Trees & Plants

Should My HOA Reserve For Trees and Plants?

Q. Can we add a line item in our reserve study for tree and/or plant replacement?

A. There are two sets of criteria available to scrutinize potential reserve components. The first is the California Civil Code and the second is the National Reserve Study Standards.

The California Civil Code §5550 states…

1) Identification of the major components which the association is obligated to repair, replace, restore, or maintain which, as of the date of the study, have a remaining useful life of less than 30 years.

2) Identification of the probable remaining useful life of the components identified in paragraph (1) as of the date of the study.

3) An estimate of the cost of repair, replacement, restoration, or maintenance of the components identified in paragraph (1). 

4) An estimate of the total annual contribution necessary to defray the cost to repair, replace, restore, or maintain the components identified in paragraph (1) during and at the end of their useful life, after subtracting total reserve funds as of the date of the study.

A nationally developed set of reserve study standards says you must be able to answer yes to the following four questions…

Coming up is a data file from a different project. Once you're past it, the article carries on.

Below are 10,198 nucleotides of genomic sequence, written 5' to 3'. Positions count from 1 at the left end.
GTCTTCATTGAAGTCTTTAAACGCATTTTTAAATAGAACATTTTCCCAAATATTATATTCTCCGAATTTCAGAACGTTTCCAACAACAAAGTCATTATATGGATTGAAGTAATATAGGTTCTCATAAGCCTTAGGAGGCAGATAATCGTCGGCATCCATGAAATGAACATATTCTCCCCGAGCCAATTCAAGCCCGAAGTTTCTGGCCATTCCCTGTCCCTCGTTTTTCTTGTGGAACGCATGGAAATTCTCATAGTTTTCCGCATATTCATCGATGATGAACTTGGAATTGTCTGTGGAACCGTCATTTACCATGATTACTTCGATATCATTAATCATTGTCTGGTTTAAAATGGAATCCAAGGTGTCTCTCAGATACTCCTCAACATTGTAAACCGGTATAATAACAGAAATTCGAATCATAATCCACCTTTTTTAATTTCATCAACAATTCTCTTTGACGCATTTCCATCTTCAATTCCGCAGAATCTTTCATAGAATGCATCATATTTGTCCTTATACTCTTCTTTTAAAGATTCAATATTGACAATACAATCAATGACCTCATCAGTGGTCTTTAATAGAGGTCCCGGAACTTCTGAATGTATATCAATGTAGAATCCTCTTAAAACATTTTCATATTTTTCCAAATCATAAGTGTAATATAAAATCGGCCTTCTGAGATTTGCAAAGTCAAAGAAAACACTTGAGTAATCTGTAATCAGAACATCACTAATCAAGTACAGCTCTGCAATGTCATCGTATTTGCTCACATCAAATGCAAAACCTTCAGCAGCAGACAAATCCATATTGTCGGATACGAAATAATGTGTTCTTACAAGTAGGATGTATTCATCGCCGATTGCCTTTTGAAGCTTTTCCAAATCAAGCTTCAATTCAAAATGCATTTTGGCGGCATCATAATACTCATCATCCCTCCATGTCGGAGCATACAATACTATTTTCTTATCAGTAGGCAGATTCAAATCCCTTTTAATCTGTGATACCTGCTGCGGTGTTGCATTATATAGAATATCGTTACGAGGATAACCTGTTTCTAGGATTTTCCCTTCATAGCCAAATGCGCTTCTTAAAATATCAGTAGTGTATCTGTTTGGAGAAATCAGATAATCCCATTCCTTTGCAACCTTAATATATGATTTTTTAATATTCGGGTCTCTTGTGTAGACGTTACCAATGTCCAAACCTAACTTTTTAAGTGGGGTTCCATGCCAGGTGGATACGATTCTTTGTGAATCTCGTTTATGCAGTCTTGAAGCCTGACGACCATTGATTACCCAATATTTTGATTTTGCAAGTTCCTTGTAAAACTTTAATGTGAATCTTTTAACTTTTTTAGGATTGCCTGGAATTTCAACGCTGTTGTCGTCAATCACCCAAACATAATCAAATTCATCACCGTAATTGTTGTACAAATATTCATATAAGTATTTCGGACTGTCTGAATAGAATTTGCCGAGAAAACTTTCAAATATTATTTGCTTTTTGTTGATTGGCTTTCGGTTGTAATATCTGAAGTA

1) Is it a common area maintenance responsibility?

2) Is its life limited?

3) Is its remaining useful life predictable?

4) Is its replacement cost above a minimum threshold amount?

If you have now decided to include something in the Reserve Study, what and how will you budget for the future expenditures?  I do not recommend itemization of each type of tree and plant, but rather allow for “lump sum” periodic replacement or area enhancement projects.  An example could be to breakup an Association into quadrants with every four to eight years spending $6000 to remove, replant, and/or enhance each of these identified areas with new trees and/or plant material.  Each Association is different so putting a plan together will require some thought.

There could be some debate as to whether trees and plants belong in a Reserve Study but if you follow the guidelines it is not unreasonable to include something for them.  The lifespan of trees and plants vary from specie to specie, your landscape contractor could be of some help in coordinating with the reserve study preparer to help you with establishing a program that will work.

Contributed by Michael C. Graves, RS, the 39th designation recipient.